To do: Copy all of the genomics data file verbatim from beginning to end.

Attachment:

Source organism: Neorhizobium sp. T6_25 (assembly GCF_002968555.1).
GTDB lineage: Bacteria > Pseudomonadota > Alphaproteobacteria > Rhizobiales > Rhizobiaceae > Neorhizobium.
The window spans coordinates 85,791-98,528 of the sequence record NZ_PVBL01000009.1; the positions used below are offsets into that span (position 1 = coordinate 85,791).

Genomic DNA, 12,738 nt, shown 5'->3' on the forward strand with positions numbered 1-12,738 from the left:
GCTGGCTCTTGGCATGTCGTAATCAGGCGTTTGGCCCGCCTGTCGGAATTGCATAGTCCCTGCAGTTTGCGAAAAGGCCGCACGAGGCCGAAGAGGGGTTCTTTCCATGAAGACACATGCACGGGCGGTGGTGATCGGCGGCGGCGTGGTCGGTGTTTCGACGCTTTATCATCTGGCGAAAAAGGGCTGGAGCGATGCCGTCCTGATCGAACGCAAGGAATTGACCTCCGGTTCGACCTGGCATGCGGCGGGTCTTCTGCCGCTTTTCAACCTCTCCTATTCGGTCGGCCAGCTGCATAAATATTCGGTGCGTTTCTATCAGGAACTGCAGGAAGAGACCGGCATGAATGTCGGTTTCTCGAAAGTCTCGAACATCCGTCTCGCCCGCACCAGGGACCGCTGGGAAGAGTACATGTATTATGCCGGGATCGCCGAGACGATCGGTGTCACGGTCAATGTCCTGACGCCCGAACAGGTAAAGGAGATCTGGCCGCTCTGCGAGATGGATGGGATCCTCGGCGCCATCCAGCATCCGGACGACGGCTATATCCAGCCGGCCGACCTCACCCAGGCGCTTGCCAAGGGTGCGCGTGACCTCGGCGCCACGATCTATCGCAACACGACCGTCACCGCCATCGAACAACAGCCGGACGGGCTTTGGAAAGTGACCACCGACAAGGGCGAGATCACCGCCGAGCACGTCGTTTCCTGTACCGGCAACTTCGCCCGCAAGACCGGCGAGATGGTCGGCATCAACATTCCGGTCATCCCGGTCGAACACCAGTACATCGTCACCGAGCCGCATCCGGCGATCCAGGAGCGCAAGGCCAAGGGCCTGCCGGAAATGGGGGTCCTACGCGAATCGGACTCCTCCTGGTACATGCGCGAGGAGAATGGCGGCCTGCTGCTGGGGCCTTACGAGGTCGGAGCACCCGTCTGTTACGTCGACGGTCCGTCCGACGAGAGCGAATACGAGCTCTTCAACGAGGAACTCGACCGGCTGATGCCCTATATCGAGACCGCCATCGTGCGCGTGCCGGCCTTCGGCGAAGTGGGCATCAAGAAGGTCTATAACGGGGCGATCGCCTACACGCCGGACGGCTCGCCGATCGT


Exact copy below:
Source organism: Neorhizobium sp. T6_25 (assembly GCF_002968555.1).
GTDB lineage: Bacteria > Pseudomonadota > Alphaproteobacteria > Rhizobiales > Rhizobiaceae > Neorhizobium.
The window spans coordinates 85,791-98,528 of the sequence record NZ_PVBL01000009.1; the positions used below are offsets into that span (position 1 = coordinate 85,791).

Genomic DNA, 12,738 nt, shown 5'->3' on the forward strand with positions numbered 1-12,738 from the left:
GCTGGCTCTTGGCATGTCGTAATCAGGCGTTTGGCCCGCCTGTCGGAATTGCATAGTCCCTGCAGTTTGCGAAAAGGCCGCACGAGGCCGAAGAGGGGTTCTTTCCATGAAGACACATGCACGGGCGGTGGTGATCGGCGGCGGCGTGGTCGGTGTTTCGACGCTTTATCATCTGGCGAAAAAGGGCTGGAGCGATGCCGTCCTGATCGAACGCAAGGAATTGACCTCCGGTTCGACCTGGCATGCGGCGGGTCTTCTGCCGCTTTTCAACCTCTCCTATTCGGTCGGCCAGCTGCATAAATATTCGGTGCGTTTCTATCAGGAACTGCAGGAAGAGACCGGCATGAATGTCGGTTTCTCGAAAGTCTCGAACATCCGTCTCGCCCGCACCAGGGACCGCTGGGAAGAGTACATGTATTATGCCGGGATCGCCGAGACGATCGGTGTCACGGTCAATGTCCTGACGCCCGAACAGGTAAAGGAGATCTGGCCGCTCTGCGAGATGGATGGGATCCTCGGCGCCATCCAGCATCCGGACGACGGCTATATCCAGCCGGCCGACCTCACCCAGGCGCTTGCCAAGGGTGCGCGTGACCTCGGCGCCACGATCTATCGCAACACGACCGTCACCGCCATCGAACAACAGCCGGACGGGCTTTGGAAAGTGACCACCGACAAGGGCGAGATCACCGCCGAGCACGTCGTTTCCTGTACCGGCAACTTCGCCCGCAAGACCGGCGAGATGGTCGGCATCAACATTCCGGTCATCCCGGTCGAACACCAGTACATCGTCACCGAGCCGCATCCGGCGATCCAGGAGCGCAAGGCCAAGGGCCTGCCGGAAATGGGGGTCCTACGCGAATCGGACTCCTCCTGGTACATGCGCGAGGAGAATGGCGGCCTGCTGCTGGGGCCTTACGAGGTCGGAGCACCCGTCTGTTACGTCGACGGTCCGTCCGACGAGAGCGAATACGAGCTCTTCAACGAGGAACTCGACCGGCTGATGCCCTATATCGAGACCGCCATCGTGCGCGTGCCGGCCTTCGGCGAAGTGGGCATCAAGAAGGTCTATAACGGGGCGATCGCCTACACGCCGGACGGCTCGCCGATCGT